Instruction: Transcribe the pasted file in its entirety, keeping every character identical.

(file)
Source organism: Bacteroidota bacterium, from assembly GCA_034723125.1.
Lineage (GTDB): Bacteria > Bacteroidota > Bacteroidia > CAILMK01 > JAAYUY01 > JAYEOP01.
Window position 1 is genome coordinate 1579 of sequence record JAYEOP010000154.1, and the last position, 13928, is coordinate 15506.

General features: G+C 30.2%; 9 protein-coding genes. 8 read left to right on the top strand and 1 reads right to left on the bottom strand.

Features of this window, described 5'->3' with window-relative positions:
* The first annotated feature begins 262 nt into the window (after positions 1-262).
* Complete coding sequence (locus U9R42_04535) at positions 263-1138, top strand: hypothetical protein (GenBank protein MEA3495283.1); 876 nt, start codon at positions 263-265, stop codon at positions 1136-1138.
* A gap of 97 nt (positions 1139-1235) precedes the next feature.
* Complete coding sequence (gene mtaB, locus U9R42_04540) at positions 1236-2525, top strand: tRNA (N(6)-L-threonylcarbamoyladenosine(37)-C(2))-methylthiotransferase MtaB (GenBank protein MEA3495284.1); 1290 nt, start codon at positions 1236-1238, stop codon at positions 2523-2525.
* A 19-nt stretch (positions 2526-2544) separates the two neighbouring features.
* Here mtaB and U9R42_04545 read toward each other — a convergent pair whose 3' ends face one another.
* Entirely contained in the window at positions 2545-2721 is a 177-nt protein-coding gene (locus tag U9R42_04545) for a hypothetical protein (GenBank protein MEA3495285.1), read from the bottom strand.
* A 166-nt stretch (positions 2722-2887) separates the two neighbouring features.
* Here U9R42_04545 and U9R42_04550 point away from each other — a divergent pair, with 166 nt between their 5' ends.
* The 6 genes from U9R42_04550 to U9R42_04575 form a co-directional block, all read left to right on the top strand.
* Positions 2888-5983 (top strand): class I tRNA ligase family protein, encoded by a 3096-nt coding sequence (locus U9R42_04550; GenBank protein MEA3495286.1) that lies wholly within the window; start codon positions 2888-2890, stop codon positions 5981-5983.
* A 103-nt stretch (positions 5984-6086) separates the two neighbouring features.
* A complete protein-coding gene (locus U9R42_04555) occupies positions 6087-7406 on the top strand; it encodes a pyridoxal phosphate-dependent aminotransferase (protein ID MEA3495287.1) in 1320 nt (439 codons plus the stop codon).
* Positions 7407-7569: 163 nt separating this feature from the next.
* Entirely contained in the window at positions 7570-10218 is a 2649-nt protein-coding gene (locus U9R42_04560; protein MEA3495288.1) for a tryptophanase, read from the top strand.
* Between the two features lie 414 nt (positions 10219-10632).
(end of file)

Source organism: Bacteroidota bacterium, from assembly GCA_034723125.1.
Lineage (GTDB): Bacteria > Bacteroidota > Bacteroidia > CAILMK01 > JAAYUY01 > JAYEOP01.
Window position 1 is genome coordinate 1579 of sequence record JAYEOP010000154.1, and the last position, 13928, is coordinate 15506.

General features: G+C 30.2%; 9 protein-coding genes. 8 read left to right on the top strand and 1 reads right to left on the bottom strand.

Features of this window, described 5'->3' with window-relative positions:
* The first annotated feature begins 262 nt into the window (after positions 1-262).
* Complete coding sequence (locus U9R42_04535) at positions 263-1138, top strand: hypothetical protein (GenBank protein MEA3495283.1); 876 nt, start codon at positions 263-265, stop codon at positions 1136-1138.
* A gap of 97 nt (positions 1139-1235) precedes the next feature.
* Complete coding sequence (gene mtaB, locus U9R42_04540) at positions 1236-2525, top strand: tRNA (N(6)-L-threonylcarbamoyladenosine(37)-C(2))-methylthiotransferase MtaB (GenBank protein MEA3495284.1); 1290 nt, start codon at positions 1236-1238, stop codon at positions 2523-2525.
* A 19-nt stretch (positions 2526-2544) separates the two neighbouring features.
* Here mtaB and U9R42_04545 read toward each other — a convergent pair whose 3' ends face one another.
* Entirely contained in the window at positions 2545-2721 is a 177-nt protein-coding gene (locus tag U9R42_04545) for a hypothetical protein (GenBank protein MEA3495285.1), read from the bottom strand.
* A 166-nt stretch (positions 2722-2887) separates the two neighbouring features.
* Here U9R42_04545 and U9R42_04550 point away from each other — a divergent pair, with 166 nt between their 5' ends.
* The 6 genes from U9R42_04550 to U9R42_04575 form a co-directional block, all read left to right on the top strand.
* Positions 2888-5983 (top strand): class I tRNA ligase family protein, encoded by a 3096-nt coding sequence (locus U9R42_04550; GenBank protein MEA3495286.1) that lies wholly within the window; start codon positions 2888-2890, stop codon positions 5981-5983.
* A 103-nt stretch (positions 5984-6086) separates the two neighbouring features.
* A complete protein-coding gene (locus U9R42_04555) occupies positions 6087-7406 on the top strand; it encodes a pyridoxal phosphate-dependent aminotransferase (protein ID MEA3495287.1) in 1320 nt (439 codons plus the stop codon).
* Positions 7407-7569: 163 nt separating this feature from the next.
* Entirely contained in the window at positions 7570-10218 is a 2649-nt protein-coding gene (locus U9R42_04560; protein MEA3495288.1) for a tryptophanase, read from the top strand.
* Between the two features lie 414 nt (positions 10219-10632).